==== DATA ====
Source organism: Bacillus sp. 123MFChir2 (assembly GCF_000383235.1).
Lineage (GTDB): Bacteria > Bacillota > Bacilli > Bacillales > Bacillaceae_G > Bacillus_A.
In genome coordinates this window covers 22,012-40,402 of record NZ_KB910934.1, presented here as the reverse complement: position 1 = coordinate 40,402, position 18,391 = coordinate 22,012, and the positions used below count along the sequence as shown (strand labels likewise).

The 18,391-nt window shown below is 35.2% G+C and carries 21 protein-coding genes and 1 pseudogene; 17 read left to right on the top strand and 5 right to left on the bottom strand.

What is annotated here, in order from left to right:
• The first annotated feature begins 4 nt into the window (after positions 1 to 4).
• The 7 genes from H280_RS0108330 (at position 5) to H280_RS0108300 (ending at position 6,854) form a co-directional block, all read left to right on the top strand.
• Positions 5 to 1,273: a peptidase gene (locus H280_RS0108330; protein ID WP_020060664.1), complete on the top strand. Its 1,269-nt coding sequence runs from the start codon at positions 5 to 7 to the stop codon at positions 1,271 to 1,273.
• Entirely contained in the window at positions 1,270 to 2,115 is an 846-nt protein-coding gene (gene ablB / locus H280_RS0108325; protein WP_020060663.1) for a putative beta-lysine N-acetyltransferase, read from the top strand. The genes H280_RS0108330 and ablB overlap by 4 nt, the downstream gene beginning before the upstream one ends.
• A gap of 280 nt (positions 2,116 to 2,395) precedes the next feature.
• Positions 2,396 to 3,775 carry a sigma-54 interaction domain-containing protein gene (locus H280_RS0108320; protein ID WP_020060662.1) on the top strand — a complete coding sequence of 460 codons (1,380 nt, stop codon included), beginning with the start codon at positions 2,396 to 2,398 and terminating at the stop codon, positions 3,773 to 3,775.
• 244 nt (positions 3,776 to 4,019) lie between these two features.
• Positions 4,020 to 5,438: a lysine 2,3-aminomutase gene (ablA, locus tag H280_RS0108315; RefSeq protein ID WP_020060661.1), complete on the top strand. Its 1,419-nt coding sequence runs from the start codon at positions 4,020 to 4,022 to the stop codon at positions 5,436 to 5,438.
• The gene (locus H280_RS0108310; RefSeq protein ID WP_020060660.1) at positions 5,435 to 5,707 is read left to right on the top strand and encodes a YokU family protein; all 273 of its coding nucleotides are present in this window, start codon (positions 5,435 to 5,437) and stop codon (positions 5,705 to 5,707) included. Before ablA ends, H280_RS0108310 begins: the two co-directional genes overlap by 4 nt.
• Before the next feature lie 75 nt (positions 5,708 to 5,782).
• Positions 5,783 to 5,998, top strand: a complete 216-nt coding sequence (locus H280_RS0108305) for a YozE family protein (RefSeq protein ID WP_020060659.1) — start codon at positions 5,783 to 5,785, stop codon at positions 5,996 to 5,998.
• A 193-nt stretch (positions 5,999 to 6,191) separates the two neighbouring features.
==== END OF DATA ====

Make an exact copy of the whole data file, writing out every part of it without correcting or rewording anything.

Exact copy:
Source organism: Bacillus sp. 123MFChir2 (assembly GCF_000383235.1).
Lineage (GTDB): Bacteria > Bacillota > Bacilli > Bacillales > Bacillaceae_G > Bacillus_A.
In genome coordinates this window covers 22,012-40,402 of record NZ_KB910934.1, presented here as the reverse complement: position 1 = coordinate 40,402, position 18,391 = coordinate 22,012, and the positions used below count along the sequence as shown (strand labels likewise).

The 18,391-nt window shown below is 35.2% G+C and carries 21 protein-coding genes and 1 pseudogene; 17 read left to right on the top strand and 5 right to left on the bottom strand.

What is annotated here, in order from left to right:
• The first annotated feature begins 4 nt into the window (after positions 1 to 4).
• The 7 genes from H280_RS0108330 (at position 5) to H280_RS0108300 (ending at position 6,854) form a co-directional block, all read left to right on the top strand.
• Positions 5 to 1,273: a peptidase gene (locus H280_RS0108330; protein ID WP_020060664.1), complete on the top strand. Its 1,269-nt coding sequence runs from the start codon at positions 5 to 7 to the stop codon at positions 1,271 to 1,273.
• Entirely contained in the window at positions 1,270 to 2,115 is an 846-nt protein-coding gene (gene ablB / locus H280_RS0108325; protein WP_020060663.1) for a putative beta-lysine N-acetyltransferase, read from the top strand. The genes H280_RS0108330 and ablB overlap by 4 nt, the downstream gene beginning before the upstream one ends.
• A gap of 280 nt (positions 2,116 to 2,395) precedes the next feature.
• Positions 2,396 to 3,775 carry a sigma-54 interaction domain-containing protein gene (locus H280_RS0108320; protein ID WP_020060662.1) on the top strand — a complete coding sequence of 460 codons (1,380 nt, stop codon included), beginning with the start codon at positions 2,396 to 2,398 and terminating at the stop codon, positions 3,773 to 3,775.
• 244 nt (positions 3,776 to 4,019) lie between these two features.
• Positions 4,020 to 5,438: a lysine 2,3-aminomutase gene (ablA, locus tag H280_RS0108315; RefSeq protein ID WP_020060661.1), complete on the top strand. Its 1,419-nt coding sequence runs from the start codon at positions 4,020 to 4,022 to the stop codon at positions 5,436 to 5,438.
• The gene (locus H280_RS0108310; RefSeq protein ID WP_020060660.1) at positions 5,435 to 5,707 is read left to right on the top strand and encodes a YokU family protein; all 273 of its coding nucleotides are present in this window, start codon (positions 5,435 to 5,437) and stop codon (positions 5,705 to 5,707) included. Before ablA ends, H280_RS0108310 begins: the two co-directional genes overlap by 4 nt.
• Before the next feature lie 75 nt (positions 5,708 to 5,782).
• Positions 5,783 to 5,998, top strand: a complete 216-nt coding sequence (locus H280_RS0108305) for a YozE family protein (RefSeq protein ID WP_020060659.1) — start codon at positions 5,783 to 5,785, stop codon at positions 5,996 to 5,998.
• A 193-nt stretch (positions 5,999 to 6,191) separates the two neighbouring features.